13. Fitch WM (1971) Toward defining the course of evolution: minimum change for a specific tree topology. Syst Zool 20:406–416CrossRefGoogle Scholar
  14. Folman LB, De Klein MJEM, Postma J, van Veen JA (2004) Production of antifungal compounds by Lysobacter enzymogenes isolate 3.1T8 under different conditions in relation to its efficacy as a biocontrol agent of Pythium aphanidermatum in cucumber. Biol Control 31:145–154CrossRefGoogle Scholar
  15. Graham PH, Sadowsky MJ, Keyser HH, Barnet YM, Bradley RS, Cooper JE, De Ley DJ, Jarvis BDW, Roslycky EB et al (1991) Proposed minimal standards for the description of new genera and species of root-and stem-nodulating bacteria. Int J Syst Bacteriol 41:582–587CrossRefGoogle Scholar
  16. Heiner CR, Hunkapiller LK, Chen SM, Glass JI, Chen EY (1998) Sequencing multimegabase-template DNA using BigDye terminator chemistry. Genome Res 8:557–561PubMedCentralPubMedGoogle Scholar
  17. Jung HM, Ten LN, Im WT, Yoo SA, Lee ST (2008) Lysobacter ginsengisoli sp. nov., a novel species isolated from soil in Pocheon Province, South Korea. J Microbiol Biotechnol 18:1496–1499PubMedGoogle Scholar
  18. Kawamura Y, Tomida J, Morita Y, Naka T, Mizuno S, Fujiwara N (2009) ‘Lysobacter enzymogenes ssp. cookii’ Christensen 1978 should be recognized as an independent species, Lysobacter cookii sp. nov. FEMS Microbiol Lett 298:118–123CrossRefPubMedGoogle Scholar
  19. Kilic-Ekici O, Yuen GY (2003) Induced resistance as a mechanism of biological control by Lysobacter enzymogenes strain C3. Biol Control 93:1103–1110Google Scholar
  20. Kim OS, Cho YJ, Lee K, Yoon SH, Kim M, Na H, Park SC, Jeon YS, Lee JH, Yi H, Won S, Chun J (2012) Introducing EzTaxon-e: a prokaryotic 16S rRNA gene sequence database with phylotypes that represent uncultured species. Int J Syst Evol Microbiol 62:716–721CrossRefPubMedGoogle Scholar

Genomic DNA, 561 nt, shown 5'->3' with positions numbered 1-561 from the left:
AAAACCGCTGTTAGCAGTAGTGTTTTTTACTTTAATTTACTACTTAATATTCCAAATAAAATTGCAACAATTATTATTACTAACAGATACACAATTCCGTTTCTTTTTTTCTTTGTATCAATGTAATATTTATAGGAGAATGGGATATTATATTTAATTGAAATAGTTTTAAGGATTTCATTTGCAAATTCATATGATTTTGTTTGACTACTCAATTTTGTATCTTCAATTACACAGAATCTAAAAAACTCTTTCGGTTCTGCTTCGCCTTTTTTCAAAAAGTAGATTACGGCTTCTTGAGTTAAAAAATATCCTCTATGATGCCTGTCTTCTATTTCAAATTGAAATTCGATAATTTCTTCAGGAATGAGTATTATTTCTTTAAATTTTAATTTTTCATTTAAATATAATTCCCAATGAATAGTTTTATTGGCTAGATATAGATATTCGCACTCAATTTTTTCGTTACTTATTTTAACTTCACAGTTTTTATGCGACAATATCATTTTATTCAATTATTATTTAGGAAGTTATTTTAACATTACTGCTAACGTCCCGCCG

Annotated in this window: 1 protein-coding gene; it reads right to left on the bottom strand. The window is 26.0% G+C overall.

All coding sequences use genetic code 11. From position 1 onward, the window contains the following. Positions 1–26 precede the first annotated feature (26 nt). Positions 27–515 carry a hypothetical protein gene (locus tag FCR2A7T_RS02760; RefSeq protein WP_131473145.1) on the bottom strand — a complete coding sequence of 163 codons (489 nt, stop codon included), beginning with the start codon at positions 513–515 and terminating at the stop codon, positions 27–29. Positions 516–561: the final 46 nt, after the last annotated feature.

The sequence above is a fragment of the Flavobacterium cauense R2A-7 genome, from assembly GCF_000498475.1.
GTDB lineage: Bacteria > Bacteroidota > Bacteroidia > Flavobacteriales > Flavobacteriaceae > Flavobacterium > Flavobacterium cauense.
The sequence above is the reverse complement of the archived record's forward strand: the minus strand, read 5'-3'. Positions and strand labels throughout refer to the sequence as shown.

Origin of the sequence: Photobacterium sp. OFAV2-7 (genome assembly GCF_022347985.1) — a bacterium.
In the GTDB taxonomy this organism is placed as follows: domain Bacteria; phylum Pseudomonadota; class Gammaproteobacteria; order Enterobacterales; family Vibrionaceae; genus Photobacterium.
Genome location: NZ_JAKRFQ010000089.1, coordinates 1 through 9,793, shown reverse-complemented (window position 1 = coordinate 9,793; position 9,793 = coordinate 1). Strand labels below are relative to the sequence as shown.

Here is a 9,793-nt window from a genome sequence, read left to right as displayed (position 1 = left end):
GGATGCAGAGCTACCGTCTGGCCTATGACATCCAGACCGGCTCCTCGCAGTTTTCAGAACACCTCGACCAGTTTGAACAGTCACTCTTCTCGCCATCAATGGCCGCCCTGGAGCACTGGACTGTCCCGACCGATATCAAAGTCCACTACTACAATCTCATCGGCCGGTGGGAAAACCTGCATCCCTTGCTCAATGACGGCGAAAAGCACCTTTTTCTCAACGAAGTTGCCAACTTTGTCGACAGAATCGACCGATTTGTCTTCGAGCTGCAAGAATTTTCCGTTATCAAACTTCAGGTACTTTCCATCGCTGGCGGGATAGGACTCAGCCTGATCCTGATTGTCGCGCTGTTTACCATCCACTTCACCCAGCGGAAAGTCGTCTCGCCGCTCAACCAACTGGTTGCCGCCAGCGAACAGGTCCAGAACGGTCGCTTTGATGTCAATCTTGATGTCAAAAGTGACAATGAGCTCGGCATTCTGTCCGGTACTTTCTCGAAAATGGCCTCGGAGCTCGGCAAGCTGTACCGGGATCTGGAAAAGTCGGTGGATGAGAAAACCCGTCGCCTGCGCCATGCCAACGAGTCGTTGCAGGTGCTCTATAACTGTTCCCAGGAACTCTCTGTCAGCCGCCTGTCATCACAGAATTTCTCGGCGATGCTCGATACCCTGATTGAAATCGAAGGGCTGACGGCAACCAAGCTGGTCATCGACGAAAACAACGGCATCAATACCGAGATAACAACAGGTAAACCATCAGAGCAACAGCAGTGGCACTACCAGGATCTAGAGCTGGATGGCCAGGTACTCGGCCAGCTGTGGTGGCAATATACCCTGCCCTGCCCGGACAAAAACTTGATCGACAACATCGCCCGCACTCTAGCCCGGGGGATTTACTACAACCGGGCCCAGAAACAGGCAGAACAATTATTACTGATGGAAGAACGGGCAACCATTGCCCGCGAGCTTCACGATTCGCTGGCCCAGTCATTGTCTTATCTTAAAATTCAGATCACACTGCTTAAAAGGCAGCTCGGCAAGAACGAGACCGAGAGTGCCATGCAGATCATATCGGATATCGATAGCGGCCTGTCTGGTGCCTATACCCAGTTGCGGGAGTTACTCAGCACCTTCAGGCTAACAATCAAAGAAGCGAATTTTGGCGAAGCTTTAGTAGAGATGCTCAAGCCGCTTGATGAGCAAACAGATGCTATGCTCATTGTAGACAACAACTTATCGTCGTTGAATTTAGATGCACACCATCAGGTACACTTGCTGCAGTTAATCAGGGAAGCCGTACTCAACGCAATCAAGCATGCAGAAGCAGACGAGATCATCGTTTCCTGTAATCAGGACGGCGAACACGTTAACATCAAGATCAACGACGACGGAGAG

21. Mergaert J, Cnockaert MC, Swings J (2003) Thermomonas fusca sp. nov. and Thermomonas brevis sp. nov., two mesophilic species isolated from a denitrification reactor with poly(ε-caprolactone) plastic granules as fixed bed, and emended description of the genus Thermomonas. Int J Syst Evol Microbiol 53:1961–1966CrossRefPubMedGoogle Scholar
  22. Mesbah M, Premachandran U, Whitman WB (1989) Precise measurement of the G+C content of deoxyribonucleic acid by high performance liquid chromatography. Int J Syst Bacteriol 39:159–167CrossRefGoogle Scholar
  23. Miller LT (1982) Single derivatization method for routine analysis of bacterial whole-cell fatty acid methyl esters, including hydroxyl acids. J Clin Microbiol 16:584–586PubMedCentralPubMedGoogle Scholar
  24. Minnikin DE, O’Donnell AG, Goodfellow M, Alderson G, Athalye M, Schaal K, Parlett JH (1984) An integrated procedure for the extraction of bacterial isoprenoid quinones and polar lipids. J Microbiol Methods 2:233–241CrossRefGoogle Scholar
  25. Murray RGE, Doetsch RN, Robinow CF (1994) Determination and cytological light microscopy. In: Gerhardt P, Murray RGE, Wood WA, Krieg NR (eds) Methods for general and molecular bacteriology. American Society for Microbiology, Washington DC, pp 31–32Google Scholar
  26. Ngo HTT, Won K, Du J, Son H-M, Park Y, MooChang K, Kim K-Y, Jin F-X, Yi T-H (2014) Lysobacter terrae sp. nov. isolated from Aglaia odorata rhizosphere soil. Int J Syst Evol Microbiol. doi:10.1099/ijs.0.067397-0 Google Scholar
  27. Oh KH, Kang SJ, Jung YT, Oh TK, Yoon JH (2011) Lysobacter dokdonensis sp. nov., isolated from soil. Int J Syst Evol Microbiol 61:1089–1093CrossRefPubMedGoogle Scholar
  28. Paisley R (1996) MIS whole cell fatty acid analysis by gas chromatography training manual. MIDI, NewarkGoogle Scholar
  29. Park JH, Kim R, Aslam Z, Jeon CO, Chung YR (2008) Lysobacter capsici sp. nov., with antimicrobial activity, isolated from the rhizosphere of pepper, and emended description of the genus Lysobacter. Int J Syst Evol Microbiol 58:387–392CrossRefPubMedGoogle Scholar
  30. Romanenko LA, Uchino M, Tanaka N, Frolova GM, Mikhailov VV (2008) Lysobacter spongiicola sp. nov., isolated from a deep-sea sponge. Int J Syst Evol Microbiol 58:370–374CrossRefPubMedGoogle Scholar
  31. Romanenko LA, Tanaka N, Svetashev VI, Kurilenlo VV, Mikhailov VV (2013) Luteimonas vadosa sp. nov., isolated from seashore sediment. Int J Syst Evol Microbiol 63:1261–1266CrossRefPubMedGoogle Scholar
  32. Ryazanova LP, Stepnaya OA, Suzina NE, Kulaev IS (2005) Antifungal action of the lytic enzyme complex from Lysobacter sp. XL1. Process Biochem 40:557–564CrossRefGoogle Scholar
  33. Saddler GS, Bradbury JF (2005) Family I. Xanthomonadaceae fam. nov. In: Brenner DJ, Krieg NR, Staley JT, Garrity GM (eds) Bergey’s manual of systematic bacteriology (The Proteobacteria), part B (The Gammaproteobacteria). Springer, New York, p 63CrossRefGoogle Scholar